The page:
Another example might include using a patented method of making or regenerating a catalyst to make a chemical product that is then imported. Because the patented method covers the catalyst, which itself is never imported, there should be no infringement by importing the final product.
One potential pitfall is that while one claim of the patent (such as the independent claim, so called because it stands alone) might only cover the testing or the catalyst, there might be another claim in the same patent (such as a dependent claim, so called because it references another claim in the patent) that specifically claims using that testing or that catalyst in making the final product.
While there is an axiom in patent law that states it is not possible to infringe a dependent claim if you don’t infringe an independent claim, this scenario —where the dependent claim specifically extends the independent claim to cover a method of making the specific product you want to import— is a singular exception, and infringement of the dependent claim can be found even though importing that product will not infringe the independent claim of the same patent.
Scenario 3: The U.S. patent covers a method of making the final product, but the process being used abroad for making the final product only falls inside the scope of the claims a small fraction of the time, called “de minimis” infringement. De minimis infringement might occur, for example, when a process is first being started up, shut down or if a process control malfunctions. If the product was being made in the United States, there would typically be no exception to liability for de minimis infringement of a process claim, and the issue of the extent of infringement would only be applicable in determining the amount of damages due to the patent owner.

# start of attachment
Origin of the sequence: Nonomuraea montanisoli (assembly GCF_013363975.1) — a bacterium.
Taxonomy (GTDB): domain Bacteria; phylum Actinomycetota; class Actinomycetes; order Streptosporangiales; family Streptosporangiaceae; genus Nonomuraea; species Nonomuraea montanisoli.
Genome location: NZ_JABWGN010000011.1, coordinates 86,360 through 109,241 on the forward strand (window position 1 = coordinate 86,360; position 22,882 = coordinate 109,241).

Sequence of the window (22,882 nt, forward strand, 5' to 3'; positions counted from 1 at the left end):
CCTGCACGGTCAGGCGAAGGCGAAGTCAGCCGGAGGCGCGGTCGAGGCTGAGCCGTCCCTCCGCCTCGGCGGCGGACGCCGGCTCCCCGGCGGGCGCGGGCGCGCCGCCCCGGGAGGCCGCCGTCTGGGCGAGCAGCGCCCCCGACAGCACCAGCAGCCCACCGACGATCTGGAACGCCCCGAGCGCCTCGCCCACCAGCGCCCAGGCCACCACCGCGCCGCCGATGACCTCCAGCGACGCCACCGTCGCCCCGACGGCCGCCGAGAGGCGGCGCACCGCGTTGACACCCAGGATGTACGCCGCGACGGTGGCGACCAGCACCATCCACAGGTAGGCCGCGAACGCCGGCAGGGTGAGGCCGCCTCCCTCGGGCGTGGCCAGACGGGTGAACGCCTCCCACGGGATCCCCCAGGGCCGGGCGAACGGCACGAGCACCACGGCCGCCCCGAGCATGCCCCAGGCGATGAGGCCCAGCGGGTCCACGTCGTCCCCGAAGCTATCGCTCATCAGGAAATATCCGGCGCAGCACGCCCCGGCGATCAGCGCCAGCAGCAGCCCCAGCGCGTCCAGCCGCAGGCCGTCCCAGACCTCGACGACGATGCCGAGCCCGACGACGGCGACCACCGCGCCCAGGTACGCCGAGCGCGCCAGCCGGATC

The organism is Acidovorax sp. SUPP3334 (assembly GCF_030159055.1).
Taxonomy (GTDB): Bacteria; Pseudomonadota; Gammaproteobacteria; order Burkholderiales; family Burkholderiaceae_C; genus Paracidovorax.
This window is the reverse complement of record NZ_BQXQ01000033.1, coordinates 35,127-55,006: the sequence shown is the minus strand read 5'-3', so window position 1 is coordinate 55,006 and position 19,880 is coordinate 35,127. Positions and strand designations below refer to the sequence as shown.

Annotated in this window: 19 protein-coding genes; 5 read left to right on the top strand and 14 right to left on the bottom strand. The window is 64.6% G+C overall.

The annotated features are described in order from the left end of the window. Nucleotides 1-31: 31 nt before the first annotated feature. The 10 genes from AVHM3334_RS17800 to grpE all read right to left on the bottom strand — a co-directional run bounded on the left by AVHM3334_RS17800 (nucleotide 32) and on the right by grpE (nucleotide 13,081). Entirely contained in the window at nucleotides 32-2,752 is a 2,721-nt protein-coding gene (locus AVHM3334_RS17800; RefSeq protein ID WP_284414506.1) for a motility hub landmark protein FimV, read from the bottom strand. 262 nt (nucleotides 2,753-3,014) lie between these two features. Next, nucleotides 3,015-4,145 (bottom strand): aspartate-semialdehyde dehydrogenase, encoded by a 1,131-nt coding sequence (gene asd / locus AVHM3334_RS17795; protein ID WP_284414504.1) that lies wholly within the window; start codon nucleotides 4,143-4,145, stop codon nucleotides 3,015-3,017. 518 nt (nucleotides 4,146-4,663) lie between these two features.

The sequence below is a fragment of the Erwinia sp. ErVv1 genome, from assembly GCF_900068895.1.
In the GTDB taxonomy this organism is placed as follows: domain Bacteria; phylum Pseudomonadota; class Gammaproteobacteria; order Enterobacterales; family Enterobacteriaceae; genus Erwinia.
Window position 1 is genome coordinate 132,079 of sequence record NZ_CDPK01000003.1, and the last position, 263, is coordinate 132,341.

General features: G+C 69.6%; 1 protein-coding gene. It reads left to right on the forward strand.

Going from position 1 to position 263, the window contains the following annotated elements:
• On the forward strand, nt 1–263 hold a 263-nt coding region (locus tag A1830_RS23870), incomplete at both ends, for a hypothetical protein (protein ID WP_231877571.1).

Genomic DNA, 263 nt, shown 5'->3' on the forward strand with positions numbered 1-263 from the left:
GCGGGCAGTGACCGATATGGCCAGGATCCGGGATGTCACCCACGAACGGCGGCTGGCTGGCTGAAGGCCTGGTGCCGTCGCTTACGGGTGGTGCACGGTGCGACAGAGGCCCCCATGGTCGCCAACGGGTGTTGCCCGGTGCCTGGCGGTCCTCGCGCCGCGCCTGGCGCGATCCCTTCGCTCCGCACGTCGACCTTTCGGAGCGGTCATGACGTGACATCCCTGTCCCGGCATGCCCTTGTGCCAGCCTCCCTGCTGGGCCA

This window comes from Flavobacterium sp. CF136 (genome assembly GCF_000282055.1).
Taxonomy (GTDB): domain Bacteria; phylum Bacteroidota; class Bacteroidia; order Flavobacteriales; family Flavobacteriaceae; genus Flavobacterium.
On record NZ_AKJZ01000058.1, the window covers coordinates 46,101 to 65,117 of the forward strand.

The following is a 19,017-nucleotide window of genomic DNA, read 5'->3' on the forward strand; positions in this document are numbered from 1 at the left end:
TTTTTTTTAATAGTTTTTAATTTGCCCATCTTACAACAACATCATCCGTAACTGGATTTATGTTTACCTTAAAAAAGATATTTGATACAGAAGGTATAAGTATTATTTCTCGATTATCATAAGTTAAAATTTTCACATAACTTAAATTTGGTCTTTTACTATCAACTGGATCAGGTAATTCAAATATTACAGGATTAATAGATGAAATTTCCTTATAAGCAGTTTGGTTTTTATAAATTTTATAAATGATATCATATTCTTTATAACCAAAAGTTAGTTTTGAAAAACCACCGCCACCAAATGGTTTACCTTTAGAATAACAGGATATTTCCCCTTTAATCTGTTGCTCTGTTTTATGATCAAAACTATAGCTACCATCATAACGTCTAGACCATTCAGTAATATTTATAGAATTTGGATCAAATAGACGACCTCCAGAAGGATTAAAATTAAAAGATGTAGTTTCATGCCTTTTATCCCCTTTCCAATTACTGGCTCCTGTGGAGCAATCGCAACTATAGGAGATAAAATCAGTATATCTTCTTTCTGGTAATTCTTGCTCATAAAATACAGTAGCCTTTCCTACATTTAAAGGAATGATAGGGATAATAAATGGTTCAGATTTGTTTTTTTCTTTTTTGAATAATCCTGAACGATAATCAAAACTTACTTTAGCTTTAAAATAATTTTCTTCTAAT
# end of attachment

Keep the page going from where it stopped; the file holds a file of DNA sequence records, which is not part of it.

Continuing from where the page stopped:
Although still an open question, de minimis infringement abroad may be different. While the United States Court of Appeals for the Federal Circuit has not yet addressed the issue, at least one judge in the Federal District Court for the District of Massachusetts took the position that a finding of de minimis activity under 35 USC § 271(a), which governs domestic infringement, does not necessarily compel a finding of infringement under section § 271(g), which governs the importation of products made by patented methods. Building a supply chain abroad based solely on the possible existence of this de minimis exception would be very risky, but it is worth watching the case law. Should the Federal Circuit follow this district court lead, this would be another advantage to manufacturing abroad when facing method of manufacturing patents.
Furthermore, even under settled law, claim construction and the prosecution history of the patent in question may provide a more robust reason why occasional incursions into the scope of a patented method may not result in infringement of that patent. A patent does not protect everything it describes. The claims provide the bounds of the invention protected by the patent. The first step to determine whether a process infringes a patent is determination of the scope and meaning of the patent claims — known as claim construction.
Most inventions rely upon building blocks long since uncovered, and claimed discoveries will be combinations of what is already known. This may be acutely true of methods of manufacturing patents, which typically represent process improvements over prior methods. In these cases, the patent document itself, or the patent attorney during the prosecution of the patent, may distinguish the claimed method from what was previously known. If this occurs, the claims of the patent cannot capture those distinguished or disclaimed method steps or process conditions as a matter of claim construction or estoppel.
Thus, if the patent or prosecution history explains that the benefits of the claimed method only occur when its claimed conditions are practiced all or a substantial portion of the time, then as a matter of claim construction or estoppel, a method that only occasionally falls into the scope of the claims but otherwise practices method steps or conditions that were distinguished or disclaimed should not infringe.
In sum, there can be a number of different scenarios in which manufacturing a product abroad and then importing it into the United States can legally avoid infringement of a method of manufacturing patent, but there are also a number of pitfalls for the unwary in doing so. The devil is always in the details, and a qualified patent attorney can provide advice on any individual situation.
By Jason Balich and Michael Pomianek, Wolf Greenfield